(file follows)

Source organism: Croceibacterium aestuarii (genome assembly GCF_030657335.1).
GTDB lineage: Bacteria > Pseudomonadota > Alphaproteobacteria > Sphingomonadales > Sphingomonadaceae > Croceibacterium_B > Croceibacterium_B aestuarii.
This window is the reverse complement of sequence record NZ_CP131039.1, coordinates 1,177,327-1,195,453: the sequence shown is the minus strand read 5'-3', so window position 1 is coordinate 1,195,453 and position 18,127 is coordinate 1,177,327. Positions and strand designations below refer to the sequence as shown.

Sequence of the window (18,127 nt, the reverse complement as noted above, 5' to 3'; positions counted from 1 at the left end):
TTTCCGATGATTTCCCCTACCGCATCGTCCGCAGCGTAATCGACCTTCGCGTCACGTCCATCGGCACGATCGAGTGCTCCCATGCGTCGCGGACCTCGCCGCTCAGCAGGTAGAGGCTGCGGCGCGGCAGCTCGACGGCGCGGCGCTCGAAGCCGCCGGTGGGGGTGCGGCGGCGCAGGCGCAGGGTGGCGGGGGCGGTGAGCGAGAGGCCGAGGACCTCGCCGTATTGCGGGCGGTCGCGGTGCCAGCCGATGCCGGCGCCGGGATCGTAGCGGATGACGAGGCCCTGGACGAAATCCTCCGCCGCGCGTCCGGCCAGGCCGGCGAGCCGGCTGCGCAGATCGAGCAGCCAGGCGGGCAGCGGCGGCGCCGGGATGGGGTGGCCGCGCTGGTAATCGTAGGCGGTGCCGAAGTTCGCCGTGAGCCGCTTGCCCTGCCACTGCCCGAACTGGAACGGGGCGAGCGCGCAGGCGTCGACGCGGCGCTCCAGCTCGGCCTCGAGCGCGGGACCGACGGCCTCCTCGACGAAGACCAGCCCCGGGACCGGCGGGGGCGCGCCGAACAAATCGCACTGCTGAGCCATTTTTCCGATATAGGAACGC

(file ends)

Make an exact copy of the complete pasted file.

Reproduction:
Source organism: Croceibacterium aestuarii (genome assembly GCF_030657335.1).
GTDB lineage: Bacteria > Pseudomonadota > Alphaproteobacteria > Sphingomonadales > Sphingomonadaceae > Croceibacterium_B > Croceibacterium_B aestuarii.
This window is the reverse complement of sequence record NZ_CP131039.1, coordinates 1,177,327-1,195,453: the sequence shown is the minus strand read 5'-3', so window position 1 is coordinate 1,195,453 and position 18,127 is coordinate 1,177,327. Positions and strand designations below refer to the sequence as shown.

Sequence of the window (18,127 nt, the reverse complement as noted above, 5' to 3'; positions counted from 1 at the left end):
TTTCCGATGATTTCCCCTACCGCATCGTCCGCAGCGTAATCGACCTTCGCGTCACGTCCATCGGCACGATCGAGTGCTCCCATGCGTCGCGGACCTCGCCGCTCAGCAGGTAGAGGCTGCGGCGCGGCAGCTCGACGGCGCGGCGCTCGAAGCCGCCGGTGGGGGTGCGGCGGCGCAGGCGCAGGGTGGCGGGGGCGGTGAGCGAGAGGCCGAGGACCTCGCCGTATTGCGGGCGGTCGCGGTGCCAGCCGATGCCGGCGCCGGGATCGTAGCGGATGACGAGGCCCTGGACGAAATCCTCCGCCGCGCGTCCGGCCAGGCCGGCGAGCCGGCTGCGCAGATCGAGCAGCCAGGCGGGCAGCGGCGGCGCCGGGATGGGGTGGCCGCGCTGGTAATCGTAGGCGGTGCCGAAGTTCGCCGTGAGCCGCTTGCCCTGCCACTGCCCGAACTGGAACGGGGCGAGCGCGCAGGCGTCGACGCGGCGCTCCAGCTCGGCCTCGAGCGCGGGACCGACGGCCTCCTCGACGAAGACCAGCCCCGGGACCGGCGGGGGCGCGCCGAACAAATCGCACTGCTGAGCCATTTTTCCGATATAGGAACGC